Coveney and Irish industry oppose cuts of up to 64 per cent in fish quotas

As EU fisheries meet, first phase of discard ban also described as a “legal mess”

Minister for the Marine Simon Coveney says he is facing the “most difficult” EU fish quota council yet, with cuts of

64 per cent proposed in key whitefish stocks for the Irish fleet.

“Alice in Wonderland fisheries management” is how a commentator has described the European Commission’s proposals for 2015, which appear to have targeted some of the healthiest whitefish stocks for the most severe cuts .

The New Year’s Day introduction of the first phase of a fish discard ban for the pelagic (mackerel/herring) fleet is also in disarray.

Federation of Irish Fishermen (FIF) chairman Sean O’Donoghue said the Irish industry faces up to 600 possible job losses if the proposals are implemented by fisheries ministers meeting this week.

Proposed cuts


European Commission

is proposing cuts of 64 per cent for cod, 41 per cent for haddock, 20 per cent for pollack, skate and ray, 14 per cent for whiting and prawns, 12 per cent for monkfish and 4 per cent for hake.

However, Ireland’s most lucrative fishery, mackerel, is set to receive an 89,000 tonne allocation next year. This is its largest proportionate quota allocation since 1983, says Mr O’Donoghue.

The FIF says the whitefish cuts are “neither justified nor warranted and will, if adopted...result in 500 to 600 full-time and part-time jobs losses in the fisheries sector and ancillaries services”.


Mr Coveney warned that if the proposals remained unchanged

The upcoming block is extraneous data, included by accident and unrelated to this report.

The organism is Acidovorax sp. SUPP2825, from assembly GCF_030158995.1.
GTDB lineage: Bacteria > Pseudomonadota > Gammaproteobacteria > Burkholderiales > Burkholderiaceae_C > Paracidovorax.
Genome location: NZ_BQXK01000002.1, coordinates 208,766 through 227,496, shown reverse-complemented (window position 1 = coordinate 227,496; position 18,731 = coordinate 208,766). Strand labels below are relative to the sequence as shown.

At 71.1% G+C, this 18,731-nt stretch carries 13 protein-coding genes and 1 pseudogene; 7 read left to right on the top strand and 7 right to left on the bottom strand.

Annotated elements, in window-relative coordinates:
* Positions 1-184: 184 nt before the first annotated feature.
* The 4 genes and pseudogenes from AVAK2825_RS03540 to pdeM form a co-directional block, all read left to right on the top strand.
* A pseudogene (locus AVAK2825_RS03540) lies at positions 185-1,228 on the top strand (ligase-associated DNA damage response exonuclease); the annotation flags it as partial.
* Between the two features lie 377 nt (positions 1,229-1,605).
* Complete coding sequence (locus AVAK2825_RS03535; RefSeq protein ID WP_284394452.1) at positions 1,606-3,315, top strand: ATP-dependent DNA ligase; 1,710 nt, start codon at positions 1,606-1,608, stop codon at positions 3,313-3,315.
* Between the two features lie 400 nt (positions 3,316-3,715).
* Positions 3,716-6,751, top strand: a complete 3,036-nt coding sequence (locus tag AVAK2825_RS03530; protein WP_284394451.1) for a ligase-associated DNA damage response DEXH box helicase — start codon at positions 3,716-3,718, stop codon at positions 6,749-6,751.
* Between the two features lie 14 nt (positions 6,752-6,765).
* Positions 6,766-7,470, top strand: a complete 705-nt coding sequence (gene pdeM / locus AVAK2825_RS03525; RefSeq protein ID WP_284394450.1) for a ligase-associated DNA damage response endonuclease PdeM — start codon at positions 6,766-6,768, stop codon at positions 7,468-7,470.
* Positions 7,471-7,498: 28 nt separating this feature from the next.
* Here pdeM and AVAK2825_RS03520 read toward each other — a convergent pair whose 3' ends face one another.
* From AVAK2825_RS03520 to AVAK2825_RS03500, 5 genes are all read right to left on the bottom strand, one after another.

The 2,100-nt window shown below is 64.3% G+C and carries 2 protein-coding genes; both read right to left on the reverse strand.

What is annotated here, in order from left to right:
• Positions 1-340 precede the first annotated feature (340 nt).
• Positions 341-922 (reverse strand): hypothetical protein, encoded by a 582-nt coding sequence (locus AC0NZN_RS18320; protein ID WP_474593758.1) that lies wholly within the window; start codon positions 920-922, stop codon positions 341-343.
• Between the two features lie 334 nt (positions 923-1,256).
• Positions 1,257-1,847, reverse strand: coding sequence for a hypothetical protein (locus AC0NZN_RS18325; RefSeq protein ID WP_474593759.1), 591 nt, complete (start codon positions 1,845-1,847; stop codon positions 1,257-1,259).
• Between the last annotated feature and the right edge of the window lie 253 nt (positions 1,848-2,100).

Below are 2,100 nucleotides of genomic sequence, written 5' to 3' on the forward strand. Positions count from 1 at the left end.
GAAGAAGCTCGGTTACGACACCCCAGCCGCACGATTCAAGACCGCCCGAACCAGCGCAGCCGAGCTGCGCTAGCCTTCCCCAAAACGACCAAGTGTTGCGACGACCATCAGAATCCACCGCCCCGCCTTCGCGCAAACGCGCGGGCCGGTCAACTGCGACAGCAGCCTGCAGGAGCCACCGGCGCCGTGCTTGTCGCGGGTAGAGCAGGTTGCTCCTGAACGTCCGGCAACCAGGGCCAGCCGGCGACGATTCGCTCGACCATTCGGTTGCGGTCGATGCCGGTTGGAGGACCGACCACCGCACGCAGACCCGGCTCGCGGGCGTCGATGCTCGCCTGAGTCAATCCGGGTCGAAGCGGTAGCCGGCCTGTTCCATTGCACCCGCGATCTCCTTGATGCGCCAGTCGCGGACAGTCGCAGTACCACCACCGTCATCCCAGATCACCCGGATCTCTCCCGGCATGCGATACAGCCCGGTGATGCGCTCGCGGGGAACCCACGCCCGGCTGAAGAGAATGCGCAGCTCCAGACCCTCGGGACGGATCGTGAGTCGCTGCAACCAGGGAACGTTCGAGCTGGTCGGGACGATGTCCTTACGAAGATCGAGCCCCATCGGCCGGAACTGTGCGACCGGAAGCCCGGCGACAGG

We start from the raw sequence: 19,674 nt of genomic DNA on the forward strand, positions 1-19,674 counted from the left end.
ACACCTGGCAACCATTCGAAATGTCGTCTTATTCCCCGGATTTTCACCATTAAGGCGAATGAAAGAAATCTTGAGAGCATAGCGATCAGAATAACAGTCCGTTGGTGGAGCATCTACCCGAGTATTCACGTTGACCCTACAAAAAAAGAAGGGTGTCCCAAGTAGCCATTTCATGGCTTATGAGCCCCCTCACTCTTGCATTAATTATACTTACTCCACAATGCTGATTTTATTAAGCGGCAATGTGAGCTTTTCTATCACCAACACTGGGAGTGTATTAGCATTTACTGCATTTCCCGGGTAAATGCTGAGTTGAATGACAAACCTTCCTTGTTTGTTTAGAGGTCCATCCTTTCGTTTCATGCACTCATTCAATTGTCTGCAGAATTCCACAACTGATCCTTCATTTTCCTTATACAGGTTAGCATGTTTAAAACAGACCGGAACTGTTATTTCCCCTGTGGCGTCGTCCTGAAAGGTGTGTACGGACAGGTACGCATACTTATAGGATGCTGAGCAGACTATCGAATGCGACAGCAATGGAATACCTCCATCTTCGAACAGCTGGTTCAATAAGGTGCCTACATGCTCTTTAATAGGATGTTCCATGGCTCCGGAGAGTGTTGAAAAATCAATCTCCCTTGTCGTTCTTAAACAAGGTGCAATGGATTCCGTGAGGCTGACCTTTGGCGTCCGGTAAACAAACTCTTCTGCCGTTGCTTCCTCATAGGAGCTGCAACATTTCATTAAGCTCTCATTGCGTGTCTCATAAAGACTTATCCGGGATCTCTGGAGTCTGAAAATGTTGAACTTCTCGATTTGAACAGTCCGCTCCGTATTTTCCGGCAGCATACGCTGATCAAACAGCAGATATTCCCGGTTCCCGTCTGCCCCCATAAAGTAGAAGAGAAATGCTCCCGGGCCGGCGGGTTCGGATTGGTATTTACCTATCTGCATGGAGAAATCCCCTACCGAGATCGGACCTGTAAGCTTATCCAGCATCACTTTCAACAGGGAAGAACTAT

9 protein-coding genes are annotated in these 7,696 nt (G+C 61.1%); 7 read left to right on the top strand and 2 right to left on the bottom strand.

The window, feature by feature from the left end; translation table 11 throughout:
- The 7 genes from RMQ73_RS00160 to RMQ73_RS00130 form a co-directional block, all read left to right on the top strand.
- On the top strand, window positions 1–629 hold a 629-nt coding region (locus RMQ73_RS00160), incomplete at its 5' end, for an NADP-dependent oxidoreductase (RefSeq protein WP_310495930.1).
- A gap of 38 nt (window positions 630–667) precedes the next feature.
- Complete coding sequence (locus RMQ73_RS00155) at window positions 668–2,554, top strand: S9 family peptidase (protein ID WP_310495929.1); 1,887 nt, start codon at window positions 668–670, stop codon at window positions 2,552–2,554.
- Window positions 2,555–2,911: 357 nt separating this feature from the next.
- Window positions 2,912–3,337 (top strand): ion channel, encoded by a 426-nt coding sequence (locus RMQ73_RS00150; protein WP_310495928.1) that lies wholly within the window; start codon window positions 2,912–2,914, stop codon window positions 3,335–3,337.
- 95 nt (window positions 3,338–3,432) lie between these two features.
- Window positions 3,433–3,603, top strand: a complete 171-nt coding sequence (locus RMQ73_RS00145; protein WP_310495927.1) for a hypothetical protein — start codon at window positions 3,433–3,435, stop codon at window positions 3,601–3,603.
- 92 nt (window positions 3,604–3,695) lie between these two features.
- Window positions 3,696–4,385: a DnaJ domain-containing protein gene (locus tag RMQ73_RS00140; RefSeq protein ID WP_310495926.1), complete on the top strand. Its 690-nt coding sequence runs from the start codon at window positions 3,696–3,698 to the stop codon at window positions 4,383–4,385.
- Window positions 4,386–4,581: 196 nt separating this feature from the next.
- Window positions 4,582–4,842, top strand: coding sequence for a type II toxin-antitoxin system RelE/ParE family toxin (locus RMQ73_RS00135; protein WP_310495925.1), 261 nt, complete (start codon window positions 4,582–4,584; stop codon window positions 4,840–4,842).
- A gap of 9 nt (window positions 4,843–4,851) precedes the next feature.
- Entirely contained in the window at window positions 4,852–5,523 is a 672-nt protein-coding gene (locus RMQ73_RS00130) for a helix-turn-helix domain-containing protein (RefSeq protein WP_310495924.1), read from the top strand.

faced an overall 20 per cent cut to whitefish and prawn quotas for 2015.

“I can accept reductions to quotas to protect the long-term sustainability of our stocks, but I will not accept scientifically unnecessary cuts that would undermine the sustainability of our fishing communities.”

Commentator and former Fishing New editor Tim Oliver has said the European Commission appears to be trying to reduce catches of the healthiest stocks as this might then reduce discards of over-quota or undersized fish.

“But if there are high discards of two of the most marketable species that fishermen can catch it must mean that they do not have enough quota to land them,”he says, saying “logic” would dictate that quotas should be larger.

Environmental organisations have expressed concern about what they have described as an attempted dilution by the European Parliament last week of the ban on discards, with a vote on weaker penalties for breaches.

Mr O’Donoghue said the situation is a “legal mess” as the legislation which dictates that fishermen dump over-quota or undersized fish is still in place.

Lorna Siggins

Lorna Siggins

Lorna Siggins is the former western and marine correspondent of The Irish Times